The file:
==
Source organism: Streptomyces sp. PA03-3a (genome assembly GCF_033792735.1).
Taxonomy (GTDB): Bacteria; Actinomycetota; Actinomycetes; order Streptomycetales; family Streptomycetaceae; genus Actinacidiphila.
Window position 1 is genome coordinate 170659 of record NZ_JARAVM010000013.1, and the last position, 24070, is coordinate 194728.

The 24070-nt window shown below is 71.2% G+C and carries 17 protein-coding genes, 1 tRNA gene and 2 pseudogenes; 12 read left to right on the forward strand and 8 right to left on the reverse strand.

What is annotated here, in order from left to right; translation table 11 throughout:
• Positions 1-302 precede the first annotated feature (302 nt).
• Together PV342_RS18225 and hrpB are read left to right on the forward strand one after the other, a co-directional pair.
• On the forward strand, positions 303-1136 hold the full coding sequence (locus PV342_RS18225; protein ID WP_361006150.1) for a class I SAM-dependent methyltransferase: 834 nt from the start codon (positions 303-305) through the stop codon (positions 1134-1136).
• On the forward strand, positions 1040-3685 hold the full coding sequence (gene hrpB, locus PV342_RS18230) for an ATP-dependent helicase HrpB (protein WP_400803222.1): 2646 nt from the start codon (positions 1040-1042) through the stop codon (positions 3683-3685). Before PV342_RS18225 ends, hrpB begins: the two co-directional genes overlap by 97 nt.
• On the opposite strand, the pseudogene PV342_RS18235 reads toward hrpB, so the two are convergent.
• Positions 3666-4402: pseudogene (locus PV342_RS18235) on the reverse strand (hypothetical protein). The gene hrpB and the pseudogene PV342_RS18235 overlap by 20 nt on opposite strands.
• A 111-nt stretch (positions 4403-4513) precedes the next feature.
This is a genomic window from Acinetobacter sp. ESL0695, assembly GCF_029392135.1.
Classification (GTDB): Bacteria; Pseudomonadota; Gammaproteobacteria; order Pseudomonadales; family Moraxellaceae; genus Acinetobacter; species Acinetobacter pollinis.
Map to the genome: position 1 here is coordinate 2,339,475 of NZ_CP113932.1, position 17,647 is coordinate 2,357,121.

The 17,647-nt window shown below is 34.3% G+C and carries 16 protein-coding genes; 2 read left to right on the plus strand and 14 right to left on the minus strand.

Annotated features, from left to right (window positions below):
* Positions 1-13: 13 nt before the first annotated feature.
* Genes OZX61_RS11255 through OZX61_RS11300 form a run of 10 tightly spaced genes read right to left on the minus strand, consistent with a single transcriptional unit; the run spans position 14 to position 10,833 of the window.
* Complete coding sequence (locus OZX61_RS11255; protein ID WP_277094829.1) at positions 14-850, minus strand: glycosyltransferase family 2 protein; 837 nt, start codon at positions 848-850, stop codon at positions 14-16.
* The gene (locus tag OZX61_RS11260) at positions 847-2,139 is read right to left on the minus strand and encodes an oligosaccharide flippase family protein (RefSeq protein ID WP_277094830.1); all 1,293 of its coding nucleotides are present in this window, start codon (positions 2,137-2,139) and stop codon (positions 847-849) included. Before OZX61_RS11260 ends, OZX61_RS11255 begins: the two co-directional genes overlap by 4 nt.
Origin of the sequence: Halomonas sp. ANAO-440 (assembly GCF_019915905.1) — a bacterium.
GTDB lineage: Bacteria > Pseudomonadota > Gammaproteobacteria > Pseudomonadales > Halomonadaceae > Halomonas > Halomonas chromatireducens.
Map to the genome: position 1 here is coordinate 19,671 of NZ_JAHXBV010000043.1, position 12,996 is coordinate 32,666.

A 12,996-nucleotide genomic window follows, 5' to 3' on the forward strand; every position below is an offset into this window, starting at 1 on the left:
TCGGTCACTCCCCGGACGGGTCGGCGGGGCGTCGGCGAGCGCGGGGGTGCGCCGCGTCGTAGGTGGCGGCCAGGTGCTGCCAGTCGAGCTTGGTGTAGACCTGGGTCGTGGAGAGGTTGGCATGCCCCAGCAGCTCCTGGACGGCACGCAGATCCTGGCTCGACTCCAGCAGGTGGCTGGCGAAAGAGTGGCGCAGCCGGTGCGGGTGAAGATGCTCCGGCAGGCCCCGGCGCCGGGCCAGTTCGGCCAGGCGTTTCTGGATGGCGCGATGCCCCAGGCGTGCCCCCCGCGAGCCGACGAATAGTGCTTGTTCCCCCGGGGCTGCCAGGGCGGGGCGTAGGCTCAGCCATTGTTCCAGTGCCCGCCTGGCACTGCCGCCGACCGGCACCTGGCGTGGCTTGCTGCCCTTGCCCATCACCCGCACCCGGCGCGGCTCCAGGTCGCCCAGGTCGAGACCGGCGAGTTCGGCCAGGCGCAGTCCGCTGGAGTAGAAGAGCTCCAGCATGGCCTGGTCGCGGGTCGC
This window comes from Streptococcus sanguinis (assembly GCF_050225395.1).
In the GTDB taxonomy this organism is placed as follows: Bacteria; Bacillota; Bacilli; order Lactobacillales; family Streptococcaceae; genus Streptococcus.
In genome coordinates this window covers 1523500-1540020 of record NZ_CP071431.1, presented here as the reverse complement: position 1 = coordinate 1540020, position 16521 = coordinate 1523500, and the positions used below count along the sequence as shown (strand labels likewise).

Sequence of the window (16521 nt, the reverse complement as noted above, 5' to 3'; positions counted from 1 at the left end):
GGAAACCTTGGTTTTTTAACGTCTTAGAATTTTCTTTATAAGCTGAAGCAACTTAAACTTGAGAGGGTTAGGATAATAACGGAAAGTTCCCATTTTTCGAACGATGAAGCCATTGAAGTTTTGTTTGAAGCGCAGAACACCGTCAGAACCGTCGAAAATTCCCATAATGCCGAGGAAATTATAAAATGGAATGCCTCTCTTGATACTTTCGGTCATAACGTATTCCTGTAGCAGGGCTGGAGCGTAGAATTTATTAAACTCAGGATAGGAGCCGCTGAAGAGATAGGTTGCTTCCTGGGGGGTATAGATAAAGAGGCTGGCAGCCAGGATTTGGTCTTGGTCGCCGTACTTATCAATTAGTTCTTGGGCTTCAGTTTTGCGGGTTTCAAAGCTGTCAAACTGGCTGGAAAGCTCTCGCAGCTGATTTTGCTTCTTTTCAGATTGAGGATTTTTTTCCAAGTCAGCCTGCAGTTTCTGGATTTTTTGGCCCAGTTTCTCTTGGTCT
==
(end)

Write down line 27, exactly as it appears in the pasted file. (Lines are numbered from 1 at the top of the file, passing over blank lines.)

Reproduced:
This window comes from Streptococcus sanguinis (assembly GCF_050225395.1).